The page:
Tech firms' battles this year will touch every part of our lives.Jan 6, 2020 - Technology
The new CEO of Google's parent company inherited a long list of issues in need of tackling.Dec 17, 2019 - Technology
It's making the kinds of world-shaping decisions that used to be in the hands of governments.Nov 1, 2019 - Technology
Mark Zuckerberg, speaking at a fireside chat at the Munich Security Conference, said that since 2016, Facebook has "played a role in helping to defend the integrity of" more than 200 elections around the world.
Why it matters: On top of growing revenue and the number of users on Facebook, Zuckerberg also has to ensure that the platform is not blamed for negatively influencing elections and does not buckle on freedom of speech.
Nearly two years after it promised to do so, Facebook has made a huge chunk of data available for research use in partnership with a new not-for-profit organization, Social Science One.
Why it matters: One way to better understand the impact that Facebook is having on society is to have academic experts analyze the data. The company, though, has been slow to release promised data.
Facebook said Friday that political candidates, campaigns and groups can use paid branded content across its platforms, a clarification prompted by a move from Michael Bloomberg's campaign to pay top Instagram influencers to post memes on its behalf.
The big picture: Its policy didn't explicitly state that it was OK for candidates to use branded content posts, but after hearing from various campaigns about the issue, Facebook moved to clarify its stance.
Silicon Valley investors downplayed concerns that big tech companies inhibit startups, during a recent workshop hosted by the U.S. Justice Department and Stanford University's law school.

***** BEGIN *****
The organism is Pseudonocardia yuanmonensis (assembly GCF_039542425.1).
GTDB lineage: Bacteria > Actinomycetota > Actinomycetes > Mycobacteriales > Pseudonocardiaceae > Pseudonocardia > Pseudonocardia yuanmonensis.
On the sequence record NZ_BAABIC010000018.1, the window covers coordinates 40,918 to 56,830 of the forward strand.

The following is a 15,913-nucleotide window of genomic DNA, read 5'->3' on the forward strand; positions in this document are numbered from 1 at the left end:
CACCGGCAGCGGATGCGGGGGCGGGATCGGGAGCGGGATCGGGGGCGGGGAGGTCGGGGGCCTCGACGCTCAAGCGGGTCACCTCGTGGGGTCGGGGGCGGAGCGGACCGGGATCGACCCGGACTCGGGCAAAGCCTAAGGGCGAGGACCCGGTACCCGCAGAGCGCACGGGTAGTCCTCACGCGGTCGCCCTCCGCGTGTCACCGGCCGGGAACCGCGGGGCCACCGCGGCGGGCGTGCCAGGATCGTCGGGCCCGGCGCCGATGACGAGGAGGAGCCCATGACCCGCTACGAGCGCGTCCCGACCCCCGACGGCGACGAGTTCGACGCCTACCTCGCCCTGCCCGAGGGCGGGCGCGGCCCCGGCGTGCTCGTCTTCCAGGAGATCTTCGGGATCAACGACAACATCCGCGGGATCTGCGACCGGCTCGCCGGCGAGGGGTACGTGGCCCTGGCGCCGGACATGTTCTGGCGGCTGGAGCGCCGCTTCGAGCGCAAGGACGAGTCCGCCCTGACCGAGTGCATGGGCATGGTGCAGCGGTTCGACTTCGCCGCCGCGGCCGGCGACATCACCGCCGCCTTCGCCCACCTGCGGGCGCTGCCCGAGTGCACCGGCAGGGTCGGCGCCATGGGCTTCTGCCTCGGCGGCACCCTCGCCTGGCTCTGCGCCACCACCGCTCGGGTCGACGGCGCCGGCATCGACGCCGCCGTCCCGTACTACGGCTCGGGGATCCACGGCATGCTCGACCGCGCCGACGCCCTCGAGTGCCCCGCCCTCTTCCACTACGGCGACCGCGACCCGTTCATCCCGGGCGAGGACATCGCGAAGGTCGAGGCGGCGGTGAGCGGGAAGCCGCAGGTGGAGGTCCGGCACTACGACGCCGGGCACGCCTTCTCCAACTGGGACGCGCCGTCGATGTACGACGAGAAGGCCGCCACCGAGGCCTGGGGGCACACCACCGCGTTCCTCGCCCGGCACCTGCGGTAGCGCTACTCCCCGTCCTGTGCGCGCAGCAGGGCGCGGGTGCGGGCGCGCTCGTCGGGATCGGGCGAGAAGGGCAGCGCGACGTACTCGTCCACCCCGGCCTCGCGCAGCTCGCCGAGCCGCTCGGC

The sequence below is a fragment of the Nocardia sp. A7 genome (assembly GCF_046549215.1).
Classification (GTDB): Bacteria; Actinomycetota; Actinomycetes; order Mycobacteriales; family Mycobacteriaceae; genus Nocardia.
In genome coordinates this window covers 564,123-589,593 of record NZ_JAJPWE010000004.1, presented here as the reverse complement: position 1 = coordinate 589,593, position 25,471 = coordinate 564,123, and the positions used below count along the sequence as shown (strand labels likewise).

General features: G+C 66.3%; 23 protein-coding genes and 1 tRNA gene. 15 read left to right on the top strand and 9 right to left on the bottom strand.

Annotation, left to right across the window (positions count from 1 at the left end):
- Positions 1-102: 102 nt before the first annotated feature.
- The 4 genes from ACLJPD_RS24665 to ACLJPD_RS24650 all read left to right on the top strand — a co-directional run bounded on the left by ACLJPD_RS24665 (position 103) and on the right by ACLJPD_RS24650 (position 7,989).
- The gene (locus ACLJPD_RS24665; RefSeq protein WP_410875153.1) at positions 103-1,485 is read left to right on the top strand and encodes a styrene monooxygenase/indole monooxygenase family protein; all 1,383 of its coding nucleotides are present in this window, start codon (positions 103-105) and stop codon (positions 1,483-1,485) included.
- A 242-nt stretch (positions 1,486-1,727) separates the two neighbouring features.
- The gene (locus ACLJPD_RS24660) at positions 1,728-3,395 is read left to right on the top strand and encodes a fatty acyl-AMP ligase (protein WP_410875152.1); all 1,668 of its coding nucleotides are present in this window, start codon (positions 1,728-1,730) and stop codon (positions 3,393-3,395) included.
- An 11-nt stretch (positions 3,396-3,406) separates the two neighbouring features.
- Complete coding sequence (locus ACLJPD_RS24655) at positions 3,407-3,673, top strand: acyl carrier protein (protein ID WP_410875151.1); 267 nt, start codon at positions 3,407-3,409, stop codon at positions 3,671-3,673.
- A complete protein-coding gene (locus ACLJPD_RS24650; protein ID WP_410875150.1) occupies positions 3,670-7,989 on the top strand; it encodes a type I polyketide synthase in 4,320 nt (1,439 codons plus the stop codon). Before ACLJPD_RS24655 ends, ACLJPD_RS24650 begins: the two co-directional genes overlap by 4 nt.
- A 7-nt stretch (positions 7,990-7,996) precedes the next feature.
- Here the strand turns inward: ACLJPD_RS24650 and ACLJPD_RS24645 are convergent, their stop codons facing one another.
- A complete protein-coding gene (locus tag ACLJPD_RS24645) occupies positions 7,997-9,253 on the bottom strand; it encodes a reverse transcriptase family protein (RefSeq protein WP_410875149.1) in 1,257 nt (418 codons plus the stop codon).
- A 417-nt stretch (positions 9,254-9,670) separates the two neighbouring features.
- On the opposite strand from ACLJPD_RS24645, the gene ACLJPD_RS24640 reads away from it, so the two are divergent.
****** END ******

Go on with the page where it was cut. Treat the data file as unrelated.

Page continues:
Why it matters: Antitrust regulators are paying increased attention to Silicon Valley's M&A culture.
Big Tech is making splash with its aggressive carbon reduction goals, but some of its employees and climate activists are criticizing Google, Microsoft and Amazon for nonetheless partnering with fossil fuel companies to use artificial intelligence to find hidden hydrocarbons and bring them to market.
Why it matters: Big oil companies are some of the richest, most resourceful enterprises in the world. They collect multiple terabytes of data daily but don't have the capacity to analyze and efficiently utilize that volume of facts without AI.
The big picture: Amazon claims the decision to hand Microsoft the contract for the Joint Enterprise Defense Infrastructure (JEDI) project in late October was influenced by President Trump, who has repeatedly and publicly taken shots at Amazon and its owner Jeff Bezos.
The Federal Trade Commission announced Tuesday it will review the past decade of takeovers by tech giants Alphabet, Amazon, Apple, Facebook, and Microsoft. Not only the large ones, but also the hundreds of smaller ones that didn't trigger automatic antitrust reviews.
Why it matters: Apparently the FTC thinks it has a technique for getting toothpaste back into the tube. And that's before one considers the knotty logistics of unwinding something like Facebook/Instagram or some random Google acqui-hire from 2015.
The United States has evidence that Chinese telecommunications giant Huawei can covertly obtain data from networks that use its equipment, White House national security adviser Robert O'Brien and other officials told the Wall Street Journal.
Why it matters: The U.S. is stepping up its campaign to pressure allies to reject Huawei equipment in their 5G networks, after the U.K. recently decided to grant Huawei limited access.
The Federal Trade Commission announced Tuesday it is investigating acquisitions made by Amazon, Facebook, Apple, Microsoft, and Alphabet/Google from 2010 on.
Why it matters: As pressure mounts to regulate Big Tech companies as monopolies, the FTC is one of two arms of the federal government empowered to enforce antitrust law, along with the Justice Department.
Sprint and T-Mobile on Tuesday hailed a federal judge's ruling that should pave the way for their deal to be completed, while opponents worried that consumers will ultimately end up paying more.
Why it matters: The decision turns back a legal challenge from a coalition of state attorneys general that had been the largest remaining hurdle for the deal, though it still requires a few more approvals.